Low levels in streams and rivers have caused the Susquehanna River Basin Commission to temporarily suspend water withdrawals from 36 separate sites.
None of those locations are in Centre County, though the SRBC does have several withdrawal sites permitted within its confines (you can see a complete interactive map of withdrawal sites across the region at http://gis.srbc.net/WRPMap/).
Gas companies use millions of gallons of water in hydrofracking, the process by which they retrieve gas from the tight Marcellus Shale formation.
According to SRBC restrictions, water levels must rise above protected levels for at least 48 hours before the organization gives the go-ahead for resumption of water withdrawal.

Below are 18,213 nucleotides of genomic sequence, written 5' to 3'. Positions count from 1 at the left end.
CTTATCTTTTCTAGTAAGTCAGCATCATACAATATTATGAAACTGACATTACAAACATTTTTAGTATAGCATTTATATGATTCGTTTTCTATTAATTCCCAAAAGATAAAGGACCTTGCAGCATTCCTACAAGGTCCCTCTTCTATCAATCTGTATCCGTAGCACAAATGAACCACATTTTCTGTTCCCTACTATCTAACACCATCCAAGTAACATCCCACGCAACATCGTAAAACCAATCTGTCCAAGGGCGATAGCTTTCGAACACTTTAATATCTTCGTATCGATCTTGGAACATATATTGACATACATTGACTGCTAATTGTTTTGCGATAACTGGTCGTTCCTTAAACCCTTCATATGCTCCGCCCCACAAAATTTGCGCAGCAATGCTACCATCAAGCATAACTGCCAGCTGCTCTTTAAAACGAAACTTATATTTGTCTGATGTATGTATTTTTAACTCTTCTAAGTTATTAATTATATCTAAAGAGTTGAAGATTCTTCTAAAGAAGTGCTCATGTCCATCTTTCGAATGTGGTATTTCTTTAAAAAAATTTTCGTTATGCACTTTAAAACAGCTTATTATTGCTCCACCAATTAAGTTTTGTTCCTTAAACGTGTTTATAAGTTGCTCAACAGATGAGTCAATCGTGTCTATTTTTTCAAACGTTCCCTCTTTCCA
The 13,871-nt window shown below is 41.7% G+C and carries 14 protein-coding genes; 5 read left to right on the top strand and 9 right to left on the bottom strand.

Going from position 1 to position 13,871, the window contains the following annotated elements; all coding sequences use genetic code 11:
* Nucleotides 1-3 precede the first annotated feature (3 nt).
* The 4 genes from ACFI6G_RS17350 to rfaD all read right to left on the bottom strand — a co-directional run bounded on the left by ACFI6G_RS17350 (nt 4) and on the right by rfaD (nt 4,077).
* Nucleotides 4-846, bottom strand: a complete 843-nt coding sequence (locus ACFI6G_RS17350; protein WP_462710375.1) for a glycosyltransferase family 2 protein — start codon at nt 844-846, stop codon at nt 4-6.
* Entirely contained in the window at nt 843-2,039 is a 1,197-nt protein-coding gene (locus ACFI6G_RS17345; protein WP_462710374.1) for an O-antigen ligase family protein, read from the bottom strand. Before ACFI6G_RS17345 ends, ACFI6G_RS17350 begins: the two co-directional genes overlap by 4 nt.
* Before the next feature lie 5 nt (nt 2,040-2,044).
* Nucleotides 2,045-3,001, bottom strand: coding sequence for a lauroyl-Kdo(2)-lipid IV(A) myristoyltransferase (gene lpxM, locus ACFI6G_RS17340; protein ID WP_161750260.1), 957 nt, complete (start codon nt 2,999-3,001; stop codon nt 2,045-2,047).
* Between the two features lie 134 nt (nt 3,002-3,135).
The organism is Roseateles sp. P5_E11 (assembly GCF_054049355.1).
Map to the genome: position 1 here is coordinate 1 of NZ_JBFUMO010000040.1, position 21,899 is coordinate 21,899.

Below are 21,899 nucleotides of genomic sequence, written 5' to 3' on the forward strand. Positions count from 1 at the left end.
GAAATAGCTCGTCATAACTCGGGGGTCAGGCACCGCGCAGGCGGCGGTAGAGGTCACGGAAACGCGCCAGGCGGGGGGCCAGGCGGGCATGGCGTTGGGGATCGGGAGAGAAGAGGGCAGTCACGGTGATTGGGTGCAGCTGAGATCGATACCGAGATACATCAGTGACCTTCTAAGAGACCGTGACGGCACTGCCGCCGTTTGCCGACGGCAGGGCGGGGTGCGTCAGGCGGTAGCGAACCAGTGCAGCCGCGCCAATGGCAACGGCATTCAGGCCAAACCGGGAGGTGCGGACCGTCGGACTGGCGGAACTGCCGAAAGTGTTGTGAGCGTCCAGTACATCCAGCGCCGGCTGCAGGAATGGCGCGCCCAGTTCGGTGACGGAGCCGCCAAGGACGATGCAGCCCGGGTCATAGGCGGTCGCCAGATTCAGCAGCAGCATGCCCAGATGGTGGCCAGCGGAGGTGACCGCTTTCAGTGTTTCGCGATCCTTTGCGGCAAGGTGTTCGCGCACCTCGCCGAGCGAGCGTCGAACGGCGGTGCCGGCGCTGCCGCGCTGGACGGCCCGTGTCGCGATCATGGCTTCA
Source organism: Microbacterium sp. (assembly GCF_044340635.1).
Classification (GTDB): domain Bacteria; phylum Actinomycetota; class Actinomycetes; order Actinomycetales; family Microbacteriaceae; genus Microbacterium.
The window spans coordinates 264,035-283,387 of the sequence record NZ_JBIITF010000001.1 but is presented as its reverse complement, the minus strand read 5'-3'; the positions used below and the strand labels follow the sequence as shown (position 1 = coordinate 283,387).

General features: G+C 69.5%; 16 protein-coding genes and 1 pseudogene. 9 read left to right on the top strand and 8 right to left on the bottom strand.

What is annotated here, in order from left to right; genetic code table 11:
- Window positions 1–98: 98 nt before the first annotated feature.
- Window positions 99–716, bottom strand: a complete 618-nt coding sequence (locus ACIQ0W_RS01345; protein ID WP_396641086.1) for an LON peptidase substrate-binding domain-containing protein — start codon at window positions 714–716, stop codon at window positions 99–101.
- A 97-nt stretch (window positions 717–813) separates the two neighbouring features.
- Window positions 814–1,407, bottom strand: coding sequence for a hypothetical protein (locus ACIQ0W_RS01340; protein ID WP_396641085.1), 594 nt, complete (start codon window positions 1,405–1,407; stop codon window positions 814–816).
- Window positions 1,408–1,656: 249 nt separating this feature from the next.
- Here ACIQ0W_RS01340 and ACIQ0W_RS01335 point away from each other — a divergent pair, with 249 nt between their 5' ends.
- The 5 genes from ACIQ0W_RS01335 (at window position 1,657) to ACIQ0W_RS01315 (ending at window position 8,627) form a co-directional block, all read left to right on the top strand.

Interestingly, while the U.S. Geological Survey, which runs the gauges used by the SRBC to monitor stream flow, has declared some counties in Pennsylvania to be on drought watch or warning, the DEP has all counties’ drought declaration status as normal.
Last summer, the SRBC came under criticism from some environmental groups for waiting too long to suspend water withdrawals as the region came under a drought watch. This action might be an attempt to address concerns the organization has been too accommodating of the natural gas industry.
According to SRBC Executive Director Paul Swartz, "The Commission does not wait for drought declarations or phone calls from citizens to temporarily halt water withdrawals. Our system is based on science and kicks in well before streams drop to critical low levels. We base our surface and groundwater withdrawal approvals on conservative assumptions regarding hydrologic conditions."
No word yet from drillers as to how this will affect their operations.